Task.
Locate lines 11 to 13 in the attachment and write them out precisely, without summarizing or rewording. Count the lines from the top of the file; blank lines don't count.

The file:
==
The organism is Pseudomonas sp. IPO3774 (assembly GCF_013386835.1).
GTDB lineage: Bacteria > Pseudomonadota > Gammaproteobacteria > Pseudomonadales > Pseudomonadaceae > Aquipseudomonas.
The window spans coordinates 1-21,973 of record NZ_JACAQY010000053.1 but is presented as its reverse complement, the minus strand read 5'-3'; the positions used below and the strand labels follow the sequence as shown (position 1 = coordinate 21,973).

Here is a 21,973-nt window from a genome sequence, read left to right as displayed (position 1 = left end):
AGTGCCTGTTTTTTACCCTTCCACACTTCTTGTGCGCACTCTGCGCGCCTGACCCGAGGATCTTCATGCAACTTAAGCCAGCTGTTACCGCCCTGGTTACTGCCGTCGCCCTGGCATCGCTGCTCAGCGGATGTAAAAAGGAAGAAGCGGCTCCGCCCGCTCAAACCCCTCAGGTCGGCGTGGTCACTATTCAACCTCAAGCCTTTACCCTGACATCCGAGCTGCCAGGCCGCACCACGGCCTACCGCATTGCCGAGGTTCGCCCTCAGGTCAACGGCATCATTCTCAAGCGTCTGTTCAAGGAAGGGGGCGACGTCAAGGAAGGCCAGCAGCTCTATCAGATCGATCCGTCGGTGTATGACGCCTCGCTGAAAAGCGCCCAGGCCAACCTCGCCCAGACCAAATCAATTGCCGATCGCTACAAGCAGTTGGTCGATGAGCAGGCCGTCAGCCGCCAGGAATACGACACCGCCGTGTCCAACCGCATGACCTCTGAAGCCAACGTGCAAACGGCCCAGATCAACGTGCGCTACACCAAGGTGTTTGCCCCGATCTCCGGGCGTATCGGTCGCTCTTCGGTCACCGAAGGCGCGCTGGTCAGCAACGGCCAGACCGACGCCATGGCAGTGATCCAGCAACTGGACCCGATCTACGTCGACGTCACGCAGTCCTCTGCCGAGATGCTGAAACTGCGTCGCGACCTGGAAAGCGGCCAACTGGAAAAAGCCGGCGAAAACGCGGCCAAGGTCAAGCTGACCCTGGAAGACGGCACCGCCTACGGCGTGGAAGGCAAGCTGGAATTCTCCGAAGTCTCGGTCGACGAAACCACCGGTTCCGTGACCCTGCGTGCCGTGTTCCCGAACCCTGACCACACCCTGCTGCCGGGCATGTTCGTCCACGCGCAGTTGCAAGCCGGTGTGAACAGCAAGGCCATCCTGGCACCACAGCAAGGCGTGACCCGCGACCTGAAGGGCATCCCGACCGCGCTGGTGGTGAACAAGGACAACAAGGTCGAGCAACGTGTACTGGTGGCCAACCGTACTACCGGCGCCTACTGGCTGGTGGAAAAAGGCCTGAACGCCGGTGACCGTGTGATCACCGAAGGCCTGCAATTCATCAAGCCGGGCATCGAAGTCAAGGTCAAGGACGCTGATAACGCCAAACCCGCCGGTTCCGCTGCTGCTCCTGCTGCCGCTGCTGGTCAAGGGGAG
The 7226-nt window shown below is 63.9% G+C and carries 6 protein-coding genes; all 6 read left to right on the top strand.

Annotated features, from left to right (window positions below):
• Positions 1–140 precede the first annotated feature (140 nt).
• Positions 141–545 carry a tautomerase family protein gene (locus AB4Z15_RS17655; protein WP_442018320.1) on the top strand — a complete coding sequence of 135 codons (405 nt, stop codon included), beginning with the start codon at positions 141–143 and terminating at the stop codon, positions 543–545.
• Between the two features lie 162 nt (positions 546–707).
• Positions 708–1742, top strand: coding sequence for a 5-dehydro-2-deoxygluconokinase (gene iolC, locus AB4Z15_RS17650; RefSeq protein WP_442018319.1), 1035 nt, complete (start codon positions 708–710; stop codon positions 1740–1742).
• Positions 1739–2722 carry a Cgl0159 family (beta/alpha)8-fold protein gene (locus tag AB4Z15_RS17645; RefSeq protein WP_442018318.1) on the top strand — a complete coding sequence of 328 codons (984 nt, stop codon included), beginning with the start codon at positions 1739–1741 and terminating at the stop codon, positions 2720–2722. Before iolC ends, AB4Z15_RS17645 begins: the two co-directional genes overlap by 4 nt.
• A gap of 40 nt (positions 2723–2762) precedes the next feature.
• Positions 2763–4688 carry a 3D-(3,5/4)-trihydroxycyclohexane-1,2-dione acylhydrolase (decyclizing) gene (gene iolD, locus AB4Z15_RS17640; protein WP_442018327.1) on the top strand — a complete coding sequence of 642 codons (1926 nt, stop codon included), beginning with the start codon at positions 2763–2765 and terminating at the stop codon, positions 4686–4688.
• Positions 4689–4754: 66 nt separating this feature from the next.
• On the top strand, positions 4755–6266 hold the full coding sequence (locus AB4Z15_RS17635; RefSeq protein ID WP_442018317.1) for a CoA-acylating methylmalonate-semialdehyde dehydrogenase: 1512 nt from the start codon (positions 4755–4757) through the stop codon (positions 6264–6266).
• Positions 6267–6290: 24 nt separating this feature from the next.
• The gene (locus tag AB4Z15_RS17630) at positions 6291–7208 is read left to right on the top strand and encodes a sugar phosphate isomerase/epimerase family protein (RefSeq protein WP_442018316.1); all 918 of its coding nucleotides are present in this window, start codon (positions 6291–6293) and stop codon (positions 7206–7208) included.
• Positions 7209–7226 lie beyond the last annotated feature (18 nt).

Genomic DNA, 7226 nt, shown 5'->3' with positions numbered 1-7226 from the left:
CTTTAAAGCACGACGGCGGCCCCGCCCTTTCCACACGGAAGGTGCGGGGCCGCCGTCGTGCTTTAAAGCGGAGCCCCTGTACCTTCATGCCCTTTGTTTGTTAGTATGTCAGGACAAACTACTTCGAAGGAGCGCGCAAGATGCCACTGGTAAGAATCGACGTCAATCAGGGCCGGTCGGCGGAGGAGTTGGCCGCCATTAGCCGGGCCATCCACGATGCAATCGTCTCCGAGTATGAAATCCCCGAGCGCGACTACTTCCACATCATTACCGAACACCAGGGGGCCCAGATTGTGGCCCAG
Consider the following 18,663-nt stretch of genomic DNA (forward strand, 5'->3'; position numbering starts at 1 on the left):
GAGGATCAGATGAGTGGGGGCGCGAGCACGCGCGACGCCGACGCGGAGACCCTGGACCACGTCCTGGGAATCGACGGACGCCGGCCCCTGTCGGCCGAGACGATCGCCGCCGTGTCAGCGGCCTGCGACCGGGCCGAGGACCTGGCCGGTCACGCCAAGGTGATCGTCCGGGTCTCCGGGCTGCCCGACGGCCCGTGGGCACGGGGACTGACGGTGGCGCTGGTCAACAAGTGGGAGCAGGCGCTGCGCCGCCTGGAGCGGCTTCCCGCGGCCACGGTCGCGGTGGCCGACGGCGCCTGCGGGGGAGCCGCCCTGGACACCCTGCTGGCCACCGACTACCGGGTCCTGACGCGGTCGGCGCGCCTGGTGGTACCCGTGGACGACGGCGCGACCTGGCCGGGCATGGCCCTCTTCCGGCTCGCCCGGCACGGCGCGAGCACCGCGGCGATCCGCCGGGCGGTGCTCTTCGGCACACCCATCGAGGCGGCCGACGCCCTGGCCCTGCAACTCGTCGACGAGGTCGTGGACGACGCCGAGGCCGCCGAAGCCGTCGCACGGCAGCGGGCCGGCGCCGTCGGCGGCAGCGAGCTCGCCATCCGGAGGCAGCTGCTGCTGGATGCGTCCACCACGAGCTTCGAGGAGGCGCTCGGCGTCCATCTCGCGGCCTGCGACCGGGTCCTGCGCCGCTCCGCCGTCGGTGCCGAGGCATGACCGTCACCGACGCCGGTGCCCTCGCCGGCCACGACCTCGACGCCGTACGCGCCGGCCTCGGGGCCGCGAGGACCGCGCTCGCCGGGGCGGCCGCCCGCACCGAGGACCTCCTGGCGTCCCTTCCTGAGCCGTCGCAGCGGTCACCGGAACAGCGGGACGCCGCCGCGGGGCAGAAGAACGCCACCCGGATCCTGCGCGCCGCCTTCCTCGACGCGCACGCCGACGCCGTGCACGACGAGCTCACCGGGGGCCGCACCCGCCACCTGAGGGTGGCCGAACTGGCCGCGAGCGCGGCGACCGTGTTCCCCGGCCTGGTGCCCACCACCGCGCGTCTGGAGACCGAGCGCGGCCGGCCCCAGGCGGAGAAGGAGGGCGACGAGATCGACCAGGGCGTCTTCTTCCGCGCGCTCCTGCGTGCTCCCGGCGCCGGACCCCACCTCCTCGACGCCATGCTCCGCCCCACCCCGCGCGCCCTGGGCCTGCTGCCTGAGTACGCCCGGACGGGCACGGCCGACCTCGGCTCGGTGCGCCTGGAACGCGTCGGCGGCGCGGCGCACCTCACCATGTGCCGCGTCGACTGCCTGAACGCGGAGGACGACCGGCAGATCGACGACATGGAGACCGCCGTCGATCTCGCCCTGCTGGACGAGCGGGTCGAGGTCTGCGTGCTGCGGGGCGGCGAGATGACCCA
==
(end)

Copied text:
• Positions 708–1742, top strand: coding sequence for a 5-dehydro-2-deoxygluconokinase (gene iolC, locus AB4Z15_RS17650; RefSeq protein WP_442018319.1), 1035 nt, complete (start codon positions 708–710; stop codon positions 1740–1742).
• Positions 1739–2722 carry a Cgl0159 family (beta/alpha)8-fold protein gene (locus tag AB4Z15_RS17645; RefSeq protein WP_442018318.1) on the top strand — a complete coding sequence of 328 codons (984 nt, stop codon included), beginning with the start codon at positions 1739–1741 and terminating at the stop codon, positions 2720–2722. Before iolC ends, AB4Z15_RS17645 begins: the two co-directional genes overlap by 4 nt.
• A gap of 40 nt (positions 2723–2762) precedes the next feature.